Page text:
Figure 3. The flow chart depicts common themes between both cohorts which were categorized and further grouped into codes as determined by the research team.

Perceived requirements of interns

Prior to the course, multiple students expressed feeling of being ill-equipped to deal with trauma care, citing deficiencies in their medical education and lack of resources to apply their skills. When asked about clinical challenges, students often mentioned the lack of support and mentorship, and conceiving as unprotected and unguided as new providers. Multiple students indicated interest in the course only if it had practical skill sessions, provided updated standards of practice protocols, and addressed different learning styles.

When discussing intern requirements with facilitators, they described the KATC as an opportunity to identify the individual requirement of medicine/surgery interns through observing and answering student questions. The recalled that gaps in trauma management led to the course’s development. Following the course, many agreed that the KATC was a good means to gauge students’ strengths and weaknesses prior to encountering them in the wards.

KATC experience

Generally, student interns came to a positive consensus that most sessions were well-managed, interactive, and built their confidence in handling cases quickly and decisively in a context-specific manner. After the course, one student recalled: “…previously, I would fear such (trauma) patients … now I know how to attack…”. The context-specific lens of KATC was described by one facilitator with the following example:

Make sure the patient is not going to become hypothermic (when you expose them), but we do not have those fancy warmers (…), cover the patient (with whatever little clothing you can find) ...so they know what the ideal is but we bring them back to our reality, but make sure the end goal is the same.

Students also noted that facilitators effectively answered their questions, provided new perspectives, and made time for their concerns. Facilitators brought up how different learning styles were accommodated by including a mix of lectures and practical sessions.

The most-mentioned weaknesses of KATC included time-constraint and lack of equipment. Two students expressed difficulty in balancing their responsibilities in wards while attending the KAT course. Students also complained that some sessions were rushed through and the schedule lacked punctuality. Multiple students wanted more sessions and suggested extending KATC to a full week or three full days. Facilitators also mentioned how time-constrain limited students’ time for practicing hands-on skills. Two students also described the post-test as unfair with respect to time and content. They elaborated that the questions were too long-winded for the allotted time and the test was not based on their context-specific scope.

Students and facilitators also expressed concerns about the availability of equipment. For example, one student was concerned that KATC taught students how to obtain a blood pressure (BP), but some hospitals had scarce BP cuffs. He wished they were taught more about what to do if resources were absent or included a takeaway equipment as part of participation incentives.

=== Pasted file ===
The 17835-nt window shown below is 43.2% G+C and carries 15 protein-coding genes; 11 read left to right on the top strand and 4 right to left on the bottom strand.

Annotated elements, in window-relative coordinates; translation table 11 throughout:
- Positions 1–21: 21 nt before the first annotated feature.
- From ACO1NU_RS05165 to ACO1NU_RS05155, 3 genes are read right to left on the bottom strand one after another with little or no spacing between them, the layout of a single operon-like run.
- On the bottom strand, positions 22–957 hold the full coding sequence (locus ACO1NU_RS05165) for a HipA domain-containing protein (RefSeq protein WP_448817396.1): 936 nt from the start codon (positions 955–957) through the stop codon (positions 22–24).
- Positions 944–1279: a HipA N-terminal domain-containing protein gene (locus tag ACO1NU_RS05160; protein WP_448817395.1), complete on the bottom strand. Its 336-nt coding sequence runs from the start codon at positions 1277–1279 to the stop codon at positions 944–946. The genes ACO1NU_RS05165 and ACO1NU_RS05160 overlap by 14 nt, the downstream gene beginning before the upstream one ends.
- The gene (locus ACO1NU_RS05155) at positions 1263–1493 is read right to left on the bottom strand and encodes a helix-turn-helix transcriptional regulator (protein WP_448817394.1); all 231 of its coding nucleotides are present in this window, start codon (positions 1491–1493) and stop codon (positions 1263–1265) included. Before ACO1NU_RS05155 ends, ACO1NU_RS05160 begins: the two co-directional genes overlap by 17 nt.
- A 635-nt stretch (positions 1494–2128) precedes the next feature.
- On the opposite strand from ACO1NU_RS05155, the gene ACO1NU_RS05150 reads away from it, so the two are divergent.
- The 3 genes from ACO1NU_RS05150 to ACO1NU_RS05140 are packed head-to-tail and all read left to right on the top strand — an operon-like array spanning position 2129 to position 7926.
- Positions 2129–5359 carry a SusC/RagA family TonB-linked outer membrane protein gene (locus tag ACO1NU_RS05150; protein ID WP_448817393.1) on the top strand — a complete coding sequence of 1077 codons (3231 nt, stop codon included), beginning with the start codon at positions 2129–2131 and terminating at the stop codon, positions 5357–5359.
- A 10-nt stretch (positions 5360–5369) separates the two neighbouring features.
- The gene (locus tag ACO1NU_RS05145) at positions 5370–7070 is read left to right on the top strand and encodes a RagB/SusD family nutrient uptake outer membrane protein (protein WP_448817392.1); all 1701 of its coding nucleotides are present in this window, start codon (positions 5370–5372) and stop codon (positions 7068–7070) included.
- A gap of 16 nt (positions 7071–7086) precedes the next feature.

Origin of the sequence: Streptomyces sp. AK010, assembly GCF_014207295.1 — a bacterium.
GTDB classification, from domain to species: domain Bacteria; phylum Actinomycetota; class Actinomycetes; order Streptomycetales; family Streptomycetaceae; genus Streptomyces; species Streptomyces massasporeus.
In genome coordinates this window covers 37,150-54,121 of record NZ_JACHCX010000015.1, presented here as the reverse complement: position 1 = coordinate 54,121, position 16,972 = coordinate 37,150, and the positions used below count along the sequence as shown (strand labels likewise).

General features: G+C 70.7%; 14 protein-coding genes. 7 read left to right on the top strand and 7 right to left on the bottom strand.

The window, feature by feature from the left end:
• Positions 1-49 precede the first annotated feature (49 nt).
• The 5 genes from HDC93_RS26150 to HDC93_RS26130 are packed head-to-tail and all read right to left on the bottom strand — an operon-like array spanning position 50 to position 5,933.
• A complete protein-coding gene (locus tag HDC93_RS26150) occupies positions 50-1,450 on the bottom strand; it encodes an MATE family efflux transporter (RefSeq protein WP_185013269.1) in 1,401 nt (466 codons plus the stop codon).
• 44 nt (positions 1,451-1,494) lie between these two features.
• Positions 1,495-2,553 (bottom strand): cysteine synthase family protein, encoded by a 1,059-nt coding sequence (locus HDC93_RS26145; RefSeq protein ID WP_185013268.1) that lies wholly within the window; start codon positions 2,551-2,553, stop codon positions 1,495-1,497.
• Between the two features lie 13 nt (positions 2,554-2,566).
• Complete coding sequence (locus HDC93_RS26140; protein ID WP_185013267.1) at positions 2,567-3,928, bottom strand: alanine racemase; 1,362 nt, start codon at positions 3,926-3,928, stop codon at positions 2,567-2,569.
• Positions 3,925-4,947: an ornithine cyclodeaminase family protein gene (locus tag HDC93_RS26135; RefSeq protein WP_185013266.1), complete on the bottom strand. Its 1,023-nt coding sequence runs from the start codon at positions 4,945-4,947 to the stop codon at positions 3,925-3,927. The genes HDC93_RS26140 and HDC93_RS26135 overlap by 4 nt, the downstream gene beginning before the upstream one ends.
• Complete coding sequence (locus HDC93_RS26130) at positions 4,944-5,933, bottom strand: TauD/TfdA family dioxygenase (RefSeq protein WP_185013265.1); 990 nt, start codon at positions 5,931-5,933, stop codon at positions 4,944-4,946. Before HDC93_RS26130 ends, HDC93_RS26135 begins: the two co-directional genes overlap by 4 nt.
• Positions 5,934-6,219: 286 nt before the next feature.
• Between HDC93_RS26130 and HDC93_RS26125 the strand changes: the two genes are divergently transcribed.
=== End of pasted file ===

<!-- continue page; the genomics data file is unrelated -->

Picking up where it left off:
Moulage sessions

The moulage component of the KATC was well-received by both students and facilitators. Both described its integration into the course format as contributing to the active engagement and confidence-building of participants. One facilitator described student reactions to the component as involved and willing to step out of their comfort zone when acting out cases. Another facilitator explained how a student came to instructors during the KATC and felt hesitant to act things out at first, but the student’s willingness to try suggested an acceptability of this new learning platform.

As for the students, one expressed that the scenarios felt context-specific, and multiple students agreed that it was stimulating and made you think in a timely manner: “(Facilitators) emphasized that you have a few seconds to have a patient alive …, so we have to act very fast and work as a team.” Multiple student focus groups described the debrief sessions that followed the scenario role-play as positive because it felt cohesive, encouraging, and students felt supported by facilitators. One student described this as “encouraging, because they (facilitators and students) were really paying attention and were really looking for the negative and positive parts… (this is) even good when critical.”

Applicability and feasibility

All facilitators and one student spoke about a requirement to reinforce skills in clinical settings as necessary next steps. The facilitators described clinical reinforcement as revisiting topics with students in the wards. Both cohorts discussed the desire for a trauma guidebook for later reference, feeling more supported, and endowing future learning. The facilitators also discussed a requirement to condense lecture information, and organize additional equipment, such as mannequins, so that more people could practice. Some students expressed concern that resource limitations would still impede their care delivery, but others identified new, learned clinical advantages, such as how to use bystanders for support in patient care if human resources were lacking.

Facilitators also discussed the challenges and the potential for scaling up the KATC. One facilitator noted that gaining administrative support could be challenging; however, they had experience in assuring institutions warming up to the course over time. Two facilitators described the KATC as a new standard and standalone course for regional and national referral hospitals’ internship programs. Facilitators also highlighted the importance of engaging key stakeholders, such the Ministry of Health and the College of Surgeons of East, Central and Southern Africa (COSECSA) to possibly enable funding and scale up opportunities. Lastly, they discussed the value that KATC could have for providers from high-income settings to learn how to provide innovative care in resource constraints.